April 23, 2016 | By Sikh Siyasat Bureau
India Ratings has said the financial condition of Punjab has been steadily deteriorating over the past few years and is now “quite precarious”, which is at the centre of a controversy over missing Rs 20,000-crore foodgrain stocks from its granaries.
“The financial situation of Punjab, particularly with respect to liquidity, has remained quite precarious over the past few years… The situation has deteriorated considerably now,” the agency said in a note on Friday.
According to the note, Punjab’s liquidity has been “worrisome” since 2011-12, and in 2016-17, the State proposes to use Rs 19,500 crore through ways and means advances (WMAs), up from Rs 17,000 crore in 2015-16.
The situation is so grave that the government has mortgaged assets like the Gandhi Vanita Ashram for widows in Jalandhar and state jails at Bathinda, Amritsar and Goindwal to raise cash from banks, it said.
The rising debt level— the overall liabilities have doubled since 2008-09 — has only compounded the problem for the State, it said, adding that the State is second among non-special States at 31.4 per cent of Gross State Domestic Product.
In the past two years alone, the gross fiscal deficit of Punjab rose 23 per cent to Rs 13,087 crore in 2016-17 (budget estimate) and public debt rose sharply by 32.3 per cent, it said.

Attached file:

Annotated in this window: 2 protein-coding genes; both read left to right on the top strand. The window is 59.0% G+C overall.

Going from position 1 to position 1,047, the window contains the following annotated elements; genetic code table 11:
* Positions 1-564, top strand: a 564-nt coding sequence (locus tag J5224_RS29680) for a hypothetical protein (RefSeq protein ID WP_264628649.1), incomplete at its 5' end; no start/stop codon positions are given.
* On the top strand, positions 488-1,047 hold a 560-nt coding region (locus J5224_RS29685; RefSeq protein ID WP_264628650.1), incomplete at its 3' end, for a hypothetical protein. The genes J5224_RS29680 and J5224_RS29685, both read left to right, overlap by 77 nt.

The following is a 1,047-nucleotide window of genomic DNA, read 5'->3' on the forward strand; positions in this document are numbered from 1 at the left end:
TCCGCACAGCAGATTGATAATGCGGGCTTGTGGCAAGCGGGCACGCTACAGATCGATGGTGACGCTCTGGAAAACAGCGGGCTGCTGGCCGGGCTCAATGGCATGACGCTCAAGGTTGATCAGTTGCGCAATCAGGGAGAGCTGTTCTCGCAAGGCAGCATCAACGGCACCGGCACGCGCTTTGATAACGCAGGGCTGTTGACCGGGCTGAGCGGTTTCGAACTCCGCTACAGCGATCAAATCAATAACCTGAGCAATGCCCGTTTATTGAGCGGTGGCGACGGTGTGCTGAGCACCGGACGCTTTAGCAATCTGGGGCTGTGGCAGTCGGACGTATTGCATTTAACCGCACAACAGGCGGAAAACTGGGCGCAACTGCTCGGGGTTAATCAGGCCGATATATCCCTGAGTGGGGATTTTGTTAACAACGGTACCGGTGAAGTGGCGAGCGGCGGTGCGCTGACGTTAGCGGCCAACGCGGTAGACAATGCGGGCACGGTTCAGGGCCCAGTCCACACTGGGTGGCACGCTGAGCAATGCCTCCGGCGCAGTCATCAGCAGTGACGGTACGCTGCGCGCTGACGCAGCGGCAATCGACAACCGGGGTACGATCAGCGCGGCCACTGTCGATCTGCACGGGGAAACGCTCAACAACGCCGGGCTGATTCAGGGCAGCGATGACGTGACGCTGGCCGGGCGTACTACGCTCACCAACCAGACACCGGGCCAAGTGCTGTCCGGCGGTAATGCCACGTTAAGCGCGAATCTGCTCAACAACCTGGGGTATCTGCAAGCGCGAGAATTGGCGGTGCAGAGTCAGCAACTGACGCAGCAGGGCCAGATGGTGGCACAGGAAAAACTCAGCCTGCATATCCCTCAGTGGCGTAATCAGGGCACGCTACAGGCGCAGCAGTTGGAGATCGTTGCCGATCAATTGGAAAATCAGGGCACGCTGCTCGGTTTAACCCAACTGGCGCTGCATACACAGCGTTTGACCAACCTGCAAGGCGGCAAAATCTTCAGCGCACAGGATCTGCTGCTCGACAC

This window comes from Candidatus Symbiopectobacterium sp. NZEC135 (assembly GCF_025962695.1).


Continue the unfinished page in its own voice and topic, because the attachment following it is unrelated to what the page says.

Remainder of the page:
The note comes a day after RBI issued an authorisation of cash credit limit of Rs 17,523 crore towards first installment for wheat procurement during the ongoing rabi season and asked banks to make provisions against missing foodgrains in the State’s stock.
The RBI’s decision followed some 30-odd banks with an exposure to the State reportedly deciding to freeze lending to the state earlier this week.
According to the rating agency, even though Punjab has hit headlines recently on financial issues, liquidity crunch has been a “perennial problem” for the State.
The report said the State has been the highest user of RBI’s WMAs to tide over temporary mismatches in cash flow and is also the highest user of the RBI overdraft facility among both special and non-special category states.
The state administration maintains that all stocks procured over the years have been duly accounted for.
Some 30-odd banks led by SBI had extended loans of Rs 40,000 crore to the State for its foodgrain procurement programme, out of which Rs 12,000-20,000 crore grains are missing from godowns. If banks were to provide 15 per cent for the missing stocks, they would take a hit of around Rs 3,000 crore through March and June quarters.
Punjab is the largest food procurer while the total food credit is Rs 1 trillion. It procures grains on behalf of the Centre/Food Corporation.
The Reserve Bank has asked the lenders to set aside money as provisions for non-performing assets. They say loans to states are considered sovereign, hence no need to set aside money.
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